If some prominent Japanese leaders do deny or glorify past violence, their party's leadership should respond with dismissals or other reprimands. Tokyo must establish and defend its own boundaries for what is an acceptable discussion about the past. It must make impermissible what the human rights scholar Michael Ignatieff has called "permissible lies" -- such as the lies about Japan's atrocities that for the past 60 years have hamstrung its foreign relations. If Japan's leaders and its people continue to tolerate such lies, the world will conclude that the country has not renounced the methods of its imperial era -- invasions, massacres, mass rape, and colonization -- as tools of statecraft in the twenty-first century.
Although many conservatives in Japan will argue that this approach will undermine Japanese patriotism, this need not be the case. The Adenauer model combined the acknowledgment of Germany's past violence with a future-oriented vision and with pride in West Germany's postwar achievements. Like Germany, Japan has much to be proud of. Despite its small size and limited natural resources, Japan was able to rise up from utter devastation and transform itself into one of the wealthiest, most stable, most technologically advanced, and most creative countries in the world. When some leaders and bureaucrats attempted to conceal past atrocities, Japan's pugnacious activists, scholars, and journalists yanked the cover away for the world to see -- a victory not only for the victims but also for Japan's vibrant democracy. Just as West German conservatives argued for emphasizing their country's remarkable postwar success, Japanese leaders who wish to inculcate patriotism in their people have a great deal they can say.
Tokyo's adoption of the Adenauer model would go a long way toward repairing Japan's image in Asia. But just as Franco-German reconciliation could not have occurred without France's cooperation, Japan's neighbors, too, must be willing partners. In Europe, countries cooperated in multilateral commissions that set standards for textbooks to help negotiate memories of the wartime era. Leaders staged joint commemorations -- at the Reims Cathedral in 1962 and in Verdun in 1984 -- to symbolize the new relationship between France and Germany.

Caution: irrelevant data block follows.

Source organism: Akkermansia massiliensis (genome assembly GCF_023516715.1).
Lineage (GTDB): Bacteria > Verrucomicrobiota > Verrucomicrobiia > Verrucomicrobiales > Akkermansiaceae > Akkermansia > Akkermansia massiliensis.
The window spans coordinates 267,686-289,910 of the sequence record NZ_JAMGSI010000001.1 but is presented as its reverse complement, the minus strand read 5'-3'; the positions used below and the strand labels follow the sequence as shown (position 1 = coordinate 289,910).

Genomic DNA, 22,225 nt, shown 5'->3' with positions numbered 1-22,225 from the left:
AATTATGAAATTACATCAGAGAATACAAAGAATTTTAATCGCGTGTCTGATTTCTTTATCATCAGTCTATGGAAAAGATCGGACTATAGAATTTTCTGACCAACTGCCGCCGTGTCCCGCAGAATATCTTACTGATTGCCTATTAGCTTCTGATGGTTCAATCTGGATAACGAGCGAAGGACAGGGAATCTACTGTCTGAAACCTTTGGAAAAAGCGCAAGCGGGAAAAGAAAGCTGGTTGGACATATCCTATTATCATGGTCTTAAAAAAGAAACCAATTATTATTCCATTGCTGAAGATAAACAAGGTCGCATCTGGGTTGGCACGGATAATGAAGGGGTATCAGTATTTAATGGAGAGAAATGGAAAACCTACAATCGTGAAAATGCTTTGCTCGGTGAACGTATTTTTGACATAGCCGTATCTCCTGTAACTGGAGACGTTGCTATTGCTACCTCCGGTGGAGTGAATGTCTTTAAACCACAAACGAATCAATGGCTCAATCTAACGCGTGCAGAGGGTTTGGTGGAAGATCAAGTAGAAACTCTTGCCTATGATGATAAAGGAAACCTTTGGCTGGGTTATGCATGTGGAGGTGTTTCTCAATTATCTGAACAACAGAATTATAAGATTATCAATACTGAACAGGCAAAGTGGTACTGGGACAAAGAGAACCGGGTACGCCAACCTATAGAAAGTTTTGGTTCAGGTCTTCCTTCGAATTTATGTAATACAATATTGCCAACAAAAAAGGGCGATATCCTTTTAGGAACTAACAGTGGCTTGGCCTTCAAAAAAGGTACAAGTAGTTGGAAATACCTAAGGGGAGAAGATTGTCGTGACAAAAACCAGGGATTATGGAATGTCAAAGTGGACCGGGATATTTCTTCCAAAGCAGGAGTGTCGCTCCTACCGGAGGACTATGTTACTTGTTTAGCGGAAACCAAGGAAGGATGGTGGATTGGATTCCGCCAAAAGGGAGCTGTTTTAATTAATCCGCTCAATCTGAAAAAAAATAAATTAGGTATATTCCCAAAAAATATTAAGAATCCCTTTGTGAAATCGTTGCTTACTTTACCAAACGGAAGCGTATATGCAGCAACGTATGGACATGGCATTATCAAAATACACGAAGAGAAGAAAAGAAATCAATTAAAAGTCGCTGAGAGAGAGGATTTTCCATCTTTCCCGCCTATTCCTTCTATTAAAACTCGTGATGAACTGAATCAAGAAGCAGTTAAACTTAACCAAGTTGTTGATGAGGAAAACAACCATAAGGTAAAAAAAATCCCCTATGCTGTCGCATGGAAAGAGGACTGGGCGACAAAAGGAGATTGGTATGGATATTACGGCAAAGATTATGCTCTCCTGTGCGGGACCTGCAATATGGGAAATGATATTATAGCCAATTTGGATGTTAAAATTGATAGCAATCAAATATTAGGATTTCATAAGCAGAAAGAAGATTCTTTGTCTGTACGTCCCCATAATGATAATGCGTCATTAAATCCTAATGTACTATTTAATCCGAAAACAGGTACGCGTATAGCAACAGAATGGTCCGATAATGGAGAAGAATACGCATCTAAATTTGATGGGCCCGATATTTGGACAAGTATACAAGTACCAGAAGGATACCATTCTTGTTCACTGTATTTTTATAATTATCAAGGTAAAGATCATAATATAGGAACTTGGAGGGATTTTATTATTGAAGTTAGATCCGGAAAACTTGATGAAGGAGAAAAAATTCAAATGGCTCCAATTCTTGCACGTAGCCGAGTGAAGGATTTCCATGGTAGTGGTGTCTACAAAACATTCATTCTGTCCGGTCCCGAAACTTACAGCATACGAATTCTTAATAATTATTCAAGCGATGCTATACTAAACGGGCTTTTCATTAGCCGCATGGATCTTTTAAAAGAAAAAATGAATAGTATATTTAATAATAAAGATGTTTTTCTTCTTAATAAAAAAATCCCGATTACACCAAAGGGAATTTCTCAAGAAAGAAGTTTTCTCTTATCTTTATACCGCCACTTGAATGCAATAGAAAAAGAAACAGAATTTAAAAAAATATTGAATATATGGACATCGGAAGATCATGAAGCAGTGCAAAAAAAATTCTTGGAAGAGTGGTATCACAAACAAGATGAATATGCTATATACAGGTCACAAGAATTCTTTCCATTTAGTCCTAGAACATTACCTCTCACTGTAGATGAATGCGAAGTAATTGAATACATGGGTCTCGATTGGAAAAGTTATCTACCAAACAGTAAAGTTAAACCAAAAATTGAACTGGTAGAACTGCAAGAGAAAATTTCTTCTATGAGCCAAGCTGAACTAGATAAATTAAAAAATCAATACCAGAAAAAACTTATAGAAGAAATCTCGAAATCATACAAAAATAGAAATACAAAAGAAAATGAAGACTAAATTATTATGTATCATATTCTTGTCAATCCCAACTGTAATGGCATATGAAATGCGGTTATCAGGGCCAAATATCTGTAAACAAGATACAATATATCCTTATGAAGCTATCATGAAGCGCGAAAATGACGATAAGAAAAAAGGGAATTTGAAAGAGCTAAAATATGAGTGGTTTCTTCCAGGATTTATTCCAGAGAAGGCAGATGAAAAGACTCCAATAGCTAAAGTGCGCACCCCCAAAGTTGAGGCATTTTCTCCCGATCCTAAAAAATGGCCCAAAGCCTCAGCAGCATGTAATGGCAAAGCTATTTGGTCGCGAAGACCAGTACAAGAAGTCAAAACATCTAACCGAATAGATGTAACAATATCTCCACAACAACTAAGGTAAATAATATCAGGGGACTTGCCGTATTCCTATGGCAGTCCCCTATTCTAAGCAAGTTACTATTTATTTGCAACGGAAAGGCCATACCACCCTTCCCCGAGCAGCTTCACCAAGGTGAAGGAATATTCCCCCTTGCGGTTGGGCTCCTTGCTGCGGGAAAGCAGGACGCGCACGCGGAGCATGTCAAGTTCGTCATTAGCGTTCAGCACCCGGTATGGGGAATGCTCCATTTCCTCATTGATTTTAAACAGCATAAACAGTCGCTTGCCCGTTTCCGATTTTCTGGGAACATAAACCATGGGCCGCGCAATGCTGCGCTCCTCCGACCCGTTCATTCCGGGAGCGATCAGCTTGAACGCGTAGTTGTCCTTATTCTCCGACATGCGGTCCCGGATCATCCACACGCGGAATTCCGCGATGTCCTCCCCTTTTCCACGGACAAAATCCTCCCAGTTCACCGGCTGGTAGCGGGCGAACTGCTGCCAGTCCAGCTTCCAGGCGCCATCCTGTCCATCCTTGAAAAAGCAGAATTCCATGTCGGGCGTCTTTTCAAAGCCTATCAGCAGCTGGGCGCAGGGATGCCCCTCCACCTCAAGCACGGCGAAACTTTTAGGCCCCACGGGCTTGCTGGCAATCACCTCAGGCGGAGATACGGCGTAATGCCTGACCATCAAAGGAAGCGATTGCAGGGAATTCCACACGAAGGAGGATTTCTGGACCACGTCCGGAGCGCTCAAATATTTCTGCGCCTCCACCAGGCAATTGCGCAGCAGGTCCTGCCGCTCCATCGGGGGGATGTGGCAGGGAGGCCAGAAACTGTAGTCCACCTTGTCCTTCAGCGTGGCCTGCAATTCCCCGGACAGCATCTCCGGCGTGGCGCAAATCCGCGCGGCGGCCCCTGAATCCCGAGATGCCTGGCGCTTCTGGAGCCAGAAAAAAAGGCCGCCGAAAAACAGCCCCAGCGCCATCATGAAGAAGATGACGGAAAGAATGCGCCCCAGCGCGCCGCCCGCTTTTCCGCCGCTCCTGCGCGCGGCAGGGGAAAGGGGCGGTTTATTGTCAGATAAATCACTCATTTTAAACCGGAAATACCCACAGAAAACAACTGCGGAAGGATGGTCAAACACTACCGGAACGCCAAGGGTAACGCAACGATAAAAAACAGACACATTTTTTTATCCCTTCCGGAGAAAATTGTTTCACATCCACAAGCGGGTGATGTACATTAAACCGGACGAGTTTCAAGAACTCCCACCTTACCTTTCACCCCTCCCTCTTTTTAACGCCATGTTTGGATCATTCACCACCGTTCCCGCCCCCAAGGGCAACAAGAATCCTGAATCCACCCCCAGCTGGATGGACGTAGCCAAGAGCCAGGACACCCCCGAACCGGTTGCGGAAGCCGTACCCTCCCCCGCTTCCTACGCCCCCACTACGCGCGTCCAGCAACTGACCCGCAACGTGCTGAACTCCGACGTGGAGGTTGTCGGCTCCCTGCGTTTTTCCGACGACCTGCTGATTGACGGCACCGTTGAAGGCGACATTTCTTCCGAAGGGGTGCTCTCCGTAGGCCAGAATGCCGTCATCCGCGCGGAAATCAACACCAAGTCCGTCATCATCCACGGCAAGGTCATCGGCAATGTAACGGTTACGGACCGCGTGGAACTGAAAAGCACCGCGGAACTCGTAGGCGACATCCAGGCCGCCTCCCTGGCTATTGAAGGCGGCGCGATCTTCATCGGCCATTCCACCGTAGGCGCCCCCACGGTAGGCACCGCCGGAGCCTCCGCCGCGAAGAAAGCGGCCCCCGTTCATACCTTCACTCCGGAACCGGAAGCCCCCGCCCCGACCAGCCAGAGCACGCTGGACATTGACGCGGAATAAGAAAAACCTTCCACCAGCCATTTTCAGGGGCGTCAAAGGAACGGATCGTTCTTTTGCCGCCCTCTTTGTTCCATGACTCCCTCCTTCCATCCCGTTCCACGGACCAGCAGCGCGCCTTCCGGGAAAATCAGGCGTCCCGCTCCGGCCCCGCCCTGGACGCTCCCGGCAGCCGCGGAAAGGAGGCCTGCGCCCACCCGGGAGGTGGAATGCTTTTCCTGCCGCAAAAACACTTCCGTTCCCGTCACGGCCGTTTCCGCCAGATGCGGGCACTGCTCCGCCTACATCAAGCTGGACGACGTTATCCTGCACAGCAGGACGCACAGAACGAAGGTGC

Tokyo and Seoul could adopt similar strategies. This would likely be controversial: some South Koreans will protest against letting Japan off the hook too easily, just as some French protested against the tenor of the Franco-German commemorations. (In 1984, for example, the scholar Grosser argued that the French and West German leaders should have met not at the Verdun battlefield but at the Dachau concentration camp.) Some backlash from Japanese nationalists, too, will be inevitable. But efforts to improve relations between Japan and South Korea will appeal to moderates in both countries. Conditions are becoming increasingly promising for reconciliation. South Korea's leaders no longer need to flog Japan in order to bolster their legitimacy, and perhaps most important, their growing unease about China's rise could bring Seoul and Tokyo together.
The prospects for calming relations between Beijing and Tokyo are less hopeful. Not only do China and Japan not face a shared threat that could unite them, but Japan may someday be part of an effort to contain China. To make matters worse, the Chinese Communist Party, left ideologically adrift after the country's embrace of capitalism, has been known to stoke anti-Japanese sentiment to bolster its domestic political legitimacy. Many China watchers worry that the party will increasingly appeal to nationalism and xenophobia if the remaining sources of its legitimacy -- economic growth and the claim to Taiwan -- are jeopardized.